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MatPlus.Net Forum General Six-fold square vacation by white king

### Six-fold square vacation by white king

In 1942, Veikko Salonen (1919-1992) published this, which is in FA 1914-44, P1055898. (The source there is wrong.) It shows six white square vacations by the white king (threat inclusive) and four variations are bi-valve. The 1...Ne2 variation is an obstruction, I suppose, although also a line injury, if you allow.

(= 6+13 )

3#; Aamulehti 15.3.1942, 3rd pr. SSL 1938-42 (must have been a ring tourney)

The position is not so pleasing to the eye and the key (1.Ne8! threat 2.Kd8) brings the out of play knight into play, but is there a better six-fold rendition?

He had published earlier versions, P1223761, Tidskrift för Schack, 2nd pr. 1936, and yacpdb 462296. It's interesting to see how a not-too-great a composer gradually worked his way up to the best that he could find.

It is necessary to say this problem presents complete duel between white King and black knight, so this fact raises the value of the problem itself.

A very nice problem but the construction is not optimal. If we put a white Rook on b7, we can remove Bb8 and Pa7 (5+13 pieces, C+).

(4) Posted by seetharaman kalyan [Wednesday, May 15, 2019 18:12]

Superb problem. Surprising the obvious improvement was missed. Kudos to master Petkov for noticing it immediately.

Depends on your definition of economy. E.g. in the reconstruction column in Probleemblad, a white pawn(2)+bishop(4) is cheaper than a white rook(7).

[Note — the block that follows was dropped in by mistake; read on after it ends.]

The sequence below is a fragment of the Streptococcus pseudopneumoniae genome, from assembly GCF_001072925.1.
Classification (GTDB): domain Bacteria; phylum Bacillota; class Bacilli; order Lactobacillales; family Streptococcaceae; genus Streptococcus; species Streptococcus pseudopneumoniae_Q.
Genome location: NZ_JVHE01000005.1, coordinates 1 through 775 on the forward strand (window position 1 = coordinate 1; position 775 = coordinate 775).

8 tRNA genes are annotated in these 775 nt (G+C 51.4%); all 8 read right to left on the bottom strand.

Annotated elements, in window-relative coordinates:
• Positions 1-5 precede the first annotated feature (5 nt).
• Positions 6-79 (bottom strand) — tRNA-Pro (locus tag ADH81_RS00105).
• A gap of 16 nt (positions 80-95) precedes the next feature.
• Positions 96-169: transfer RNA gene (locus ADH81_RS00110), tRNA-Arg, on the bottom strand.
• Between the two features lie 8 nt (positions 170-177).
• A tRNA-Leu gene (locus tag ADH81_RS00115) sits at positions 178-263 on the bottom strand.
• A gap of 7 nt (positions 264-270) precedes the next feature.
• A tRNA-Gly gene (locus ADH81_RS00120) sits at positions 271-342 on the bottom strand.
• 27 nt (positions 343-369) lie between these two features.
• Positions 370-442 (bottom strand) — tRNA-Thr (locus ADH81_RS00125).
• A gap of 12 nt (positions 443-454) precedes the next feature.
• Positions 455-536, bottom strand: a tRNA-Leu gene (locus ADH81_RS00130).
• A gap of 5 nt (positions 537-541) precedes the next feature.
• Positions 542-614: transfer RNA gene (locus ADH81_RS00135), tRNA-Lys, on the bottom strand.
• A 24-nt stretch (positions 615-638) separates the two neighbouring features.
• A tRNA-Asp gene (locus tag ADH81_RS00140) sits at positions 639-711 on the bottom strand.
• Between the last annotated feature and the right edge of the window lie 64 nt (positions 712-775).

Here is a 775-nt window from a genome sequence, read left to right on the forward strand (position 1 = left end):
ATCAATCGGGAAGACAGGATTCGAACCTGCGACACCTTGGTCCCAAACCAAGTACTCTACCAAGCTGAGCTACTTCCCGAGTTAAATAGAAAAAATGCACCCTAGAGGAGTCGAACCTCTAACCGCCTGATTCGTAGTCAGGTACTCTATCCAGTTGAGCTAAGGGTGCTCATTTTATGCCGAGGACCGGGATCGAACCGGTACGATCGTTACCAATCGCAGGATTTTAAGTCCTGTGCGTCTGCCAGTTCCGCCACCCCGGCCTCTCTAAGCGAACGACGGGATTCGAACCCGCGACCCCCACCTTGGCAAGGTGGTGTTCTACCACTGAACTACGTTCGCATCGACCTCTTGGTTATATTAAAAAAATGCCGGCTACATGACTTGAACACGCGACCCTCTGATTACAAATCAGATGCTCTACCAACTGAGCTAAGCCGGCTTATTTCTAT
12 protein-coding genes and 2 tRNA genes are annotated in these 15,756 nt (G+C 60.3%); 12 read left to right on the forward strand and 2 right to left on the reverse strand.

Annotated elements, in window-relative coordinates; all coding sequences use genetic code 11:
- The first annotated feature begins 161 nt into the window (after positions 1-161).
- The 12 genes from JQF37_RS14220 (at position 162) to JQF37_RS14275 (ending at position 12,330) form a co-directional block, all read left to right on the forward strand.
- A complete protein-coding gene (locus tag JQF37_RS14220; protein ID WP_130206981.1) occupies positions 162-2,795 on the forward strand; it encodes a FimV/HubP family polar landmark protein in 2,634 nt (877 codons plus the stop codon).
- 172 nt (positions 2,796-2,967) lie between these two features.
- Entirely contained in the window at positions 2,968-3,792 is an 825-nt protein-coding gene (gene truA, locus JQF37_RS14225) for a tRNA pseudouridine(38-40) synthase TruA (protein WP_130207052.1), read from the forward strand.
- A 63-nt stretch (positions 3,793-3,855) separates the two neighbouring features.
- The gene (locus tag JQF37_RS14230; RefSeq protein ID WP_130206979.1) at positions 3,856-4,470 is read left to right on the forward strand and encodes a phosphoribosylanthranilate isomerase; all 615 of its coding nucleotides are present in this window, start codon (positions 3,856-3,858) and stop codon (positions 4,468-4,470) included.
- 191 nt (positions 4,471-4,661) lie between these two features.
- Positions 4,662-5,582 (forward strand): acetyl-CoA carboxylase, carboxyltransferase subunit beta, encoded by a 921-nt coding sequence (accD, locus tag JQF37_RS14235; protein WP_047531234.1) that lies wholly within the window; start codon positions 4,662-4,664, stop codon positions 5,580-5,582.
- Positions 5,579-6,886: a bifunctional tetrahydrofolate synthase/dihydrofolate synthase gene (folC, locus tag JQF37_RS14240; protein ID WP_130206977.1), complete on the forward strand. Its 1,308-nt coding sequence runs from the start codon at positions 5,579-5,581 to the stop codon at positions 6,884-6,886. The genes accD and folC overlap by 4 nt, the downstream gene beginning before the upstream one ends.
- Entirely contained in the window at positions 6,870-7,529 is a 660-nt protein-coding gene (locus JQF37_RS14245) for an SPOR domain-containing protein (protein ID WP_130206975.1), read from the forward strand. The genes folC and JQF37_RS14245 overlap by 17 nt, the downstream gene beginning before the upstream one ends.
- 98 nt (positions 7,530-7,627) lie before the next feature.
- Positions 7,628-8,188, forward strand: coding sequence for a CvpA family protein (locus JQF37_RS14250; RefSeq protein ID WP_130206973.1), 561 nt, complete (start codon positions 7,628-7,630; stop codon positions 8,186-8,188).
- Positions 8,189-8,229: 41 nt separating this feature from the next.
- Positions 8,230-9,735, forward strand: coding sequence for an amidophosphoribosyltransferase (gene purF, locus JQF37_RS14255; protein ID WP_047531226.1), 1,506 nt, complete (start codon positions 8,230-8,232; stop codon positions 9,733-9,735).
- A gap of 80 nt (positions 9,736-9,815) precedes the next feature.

@Petko: My immediate idea too. THX for relieving me from cook checking :-)
What annoys me much more is the Pb6 (no chance to get rid of it, 1...e2!)
and the Pb5 (only protects Pa6 against mobbing).

Here is a similar setting, which was also selected for the FIDE Album.

Nils G.G. van Dijk
2nd Prize, Main Post 1958
(= 7+14 )
#3
1.e8=S! (>2.Kd8 >3.Sc7)
1...Sg6 2.Kxd6
1...Sf3 2.Kc8 (2.Kxc6?)
1...Sf5 2.Kd7 (2.Kc8?)
1...Sg2 2.Kxc6
1...Be2 2.Kxb6

The final variation is by a different black piece, with White having to allow for 2...Bxa6.

The following one is a bit different.

Antti G. Ojanen
4 Comm, V.Marin y Llovet MT 1942-43
(= 7+10 )
#3
1.Se7! (>2.Kd7 >3.Sc6)
1...Bc5 2.Kxc5
1...Bb6 2.Kxb6
1...Rf1 2.Kxd5
1...Rf2,Re3 2.Kd6
1...Rd3 2.Kxb5

Perhaps the following problem holds the record, with 7 (or 8?) square vacations.

Theodor Siers (in memoriam G.Hume)
British Chess Magazine 1938 (v)
(= 12+6 )
#3
1.Bf6! (>2.Kxb7 >3.Sc6)
1...Rb8 2.Kd6
1...Ra7 2.Kxc5 Rc7+ 3.Sc6
1...Rxb5 2.Kxb5 (>3.Sc6,Sg6,Sef3,Sec4)
1...Rxd7 2.Kxd7
1...Rc7+ 2.Kxc7
1...Rb6+ 2.Kxb6
1...Bxd5+ 2.Kxd5 f4,fxg4 3.Sc6

The 1...Rxb5 variation does not really feature a square vacation, because 3.Sc6 is not forced.